Trivium Art HistoryMesopotamia

Naram-Sin Rock Relief at Darband-iGawr

Naram-Sin Rock Relief at Darband-iGawr, 2250 BCE — Mesopotamia
300 cm

Naram-Sin Rock Relief at Darband-iGawr is a Mesopotamian, Limestone Sculpture created in 2250 BCE. The image is tagged War, Victory, and Propaganda. Source

The rock relief lies on the cliff side of Darband-i-Gawr — "the pass of the pagan". This pass is part of the south-eastern side of the Qara Dagh mountain range. Qara Dagh is a Turkish term which means the “black mountain.” It is a double range of cretaceous limestone, reaching a height of more than 1,700 meters above sea level.

The relief is about 3 meters in height, carved into the surface of the cliff showing a victorious warrior standing on the corpses of two enemies. The warrior wears the rounded cap worn by the Ur III kings. The curled beard takes fierce prominence as seem in neo-Assyrian sculptures. The warrior wears a beaded necklace and two bracelets and is stripped from the waist up, showing a powerful chest and musclular arms. The right arm holds an axe (or mace) and the left arm holds a bow. The bow is triangular in shape — different than the bows depicted on the Victory Stela of Naram-Sin at the Louvre museum in Paris.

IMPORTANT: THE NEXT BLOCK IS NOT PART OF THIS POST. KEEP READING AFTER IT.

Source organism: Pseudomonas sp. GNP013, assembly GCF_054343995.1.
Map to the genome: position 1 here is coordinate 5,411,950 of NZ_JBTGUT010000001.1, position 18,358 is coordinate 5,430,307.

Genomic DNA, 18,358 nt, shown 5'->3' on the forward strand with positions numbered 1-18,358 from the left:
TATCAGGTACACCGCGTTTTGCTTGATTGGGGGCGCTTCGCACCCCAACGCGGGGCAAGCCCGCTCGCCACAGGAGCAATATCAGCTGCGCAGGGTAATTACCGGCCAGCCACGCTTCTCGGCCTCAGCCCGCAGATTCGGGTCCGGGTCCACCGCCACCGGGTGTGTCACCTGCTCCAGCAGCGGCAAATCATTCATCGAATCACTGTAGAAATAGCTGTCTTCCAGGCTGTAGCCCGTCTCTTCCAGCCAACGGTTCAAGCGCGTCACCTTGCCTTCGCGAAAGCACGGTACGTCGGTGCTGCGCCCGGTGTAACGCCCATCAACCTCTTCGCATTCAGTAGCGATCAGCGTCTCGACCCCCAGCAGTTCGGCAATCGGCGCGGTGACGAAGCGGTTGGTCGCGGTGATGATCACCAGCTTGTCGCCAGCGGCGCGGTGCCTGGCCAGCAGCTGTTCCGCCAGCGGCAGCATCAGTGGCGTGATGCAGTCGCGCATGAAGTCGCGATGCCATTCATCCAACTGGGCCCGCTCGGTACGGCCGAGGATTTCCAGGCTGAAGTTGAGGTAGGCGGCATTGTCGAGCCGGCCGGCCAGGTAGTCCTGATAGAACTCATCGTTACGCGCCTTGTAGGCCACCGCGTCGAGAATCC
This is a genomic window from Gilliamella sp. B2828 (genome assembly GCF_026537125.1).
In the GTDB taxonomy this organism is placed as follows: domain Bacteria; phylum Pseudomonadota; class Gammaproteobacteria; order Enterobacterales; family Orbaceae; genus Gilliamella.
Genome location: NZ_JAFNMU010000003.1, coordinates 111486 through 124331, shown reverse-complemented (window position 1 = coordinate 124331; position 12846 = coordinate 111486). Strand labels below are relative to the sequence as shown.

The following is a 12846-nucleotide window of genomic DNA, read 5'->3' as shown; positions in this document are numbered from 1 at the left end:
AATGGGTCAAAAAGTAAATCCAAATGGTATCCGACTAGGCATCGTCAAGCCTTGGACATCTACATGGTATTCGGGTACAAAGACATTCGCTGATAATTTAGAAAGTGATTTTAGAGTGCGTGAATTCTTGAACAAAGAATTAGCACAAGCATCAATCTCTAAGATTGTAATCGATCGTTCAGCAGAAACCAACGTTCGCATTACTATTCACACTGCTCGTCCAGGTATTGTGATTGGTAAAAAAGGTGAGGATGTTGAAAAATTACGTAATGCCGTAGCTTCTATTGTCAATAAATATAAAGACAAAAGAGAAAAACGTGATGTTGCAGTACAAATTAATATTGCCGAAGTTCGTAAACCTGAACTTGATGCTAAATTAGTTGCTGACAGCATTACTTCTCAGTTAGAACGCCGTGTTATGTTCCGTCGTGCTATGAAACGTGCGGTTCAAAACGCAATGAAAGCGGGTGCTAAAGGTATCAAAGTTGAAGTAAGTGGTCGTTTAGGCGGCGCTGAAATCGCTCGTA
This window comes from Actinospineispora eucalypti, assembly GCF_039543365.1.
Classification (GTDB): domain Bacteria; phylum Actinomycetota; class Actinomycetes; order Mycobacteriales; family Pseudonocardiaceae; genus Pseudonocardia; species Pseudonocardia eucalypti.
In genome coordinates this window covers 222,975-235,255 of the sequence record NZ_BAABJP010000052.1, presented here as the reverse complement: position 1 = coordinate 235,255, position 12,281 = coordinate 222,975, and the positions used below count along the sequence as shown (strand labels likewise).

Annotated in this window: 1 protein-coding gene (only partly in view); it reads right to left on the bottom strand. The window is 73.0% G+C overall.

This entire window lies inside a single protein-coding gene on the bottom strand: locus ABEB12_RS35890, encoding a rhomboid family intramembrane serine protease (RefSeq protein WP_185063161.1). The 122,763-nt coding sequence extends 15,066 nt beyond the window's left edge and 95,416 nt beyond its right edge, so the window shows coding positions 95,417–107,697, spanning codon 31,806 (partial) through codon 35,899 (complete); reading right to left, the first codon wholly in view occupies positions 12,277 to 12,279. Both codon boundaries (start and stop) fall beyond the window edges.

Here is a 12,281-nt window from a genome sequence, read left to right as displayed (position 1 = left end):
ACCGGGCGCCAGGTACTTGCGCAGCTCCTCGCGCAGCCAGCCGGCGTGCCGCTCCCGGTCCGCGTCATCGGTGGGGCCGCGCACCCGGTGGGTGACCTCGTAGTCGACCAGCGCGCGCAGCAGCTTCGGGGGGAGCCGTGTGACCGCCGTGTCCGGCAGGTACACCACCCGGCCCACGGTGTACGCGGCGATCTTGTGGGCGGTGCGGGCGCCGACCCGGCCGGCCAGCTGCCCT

The warrior stands on enemy corpses, depicted at a far smaller scale then the warrior. His left leg is flexed and raised — as if the warrior is about to ascend something. The scene looks much like that of the Victory Stela of Naram-Sin, showing a successful military campaign against the Lullubi and their king Satuni, though the attrobution is debated. Some scholars think the man is Anu Banini, for similarities in the depiction of the attitude, clothes, and posture of that king’s relief in Sar-e Pole Zahab (modern-day Western Iran). Another theory suggests that this is a Neo-Sumerian king from Third Dynasty of Ur, since the Neo-Sumerians had campaigned the Lullubi land nine times. Mr. Hashim Hama Abdullah, Director of the Sulaymaniyah Museum, and Mr. Kamal Rashid, Director of the Sulaymaniyah Antiquities Directorate, said that most likely this man represents a local ruler or king of what is known today as Iraqi Kurdistan.

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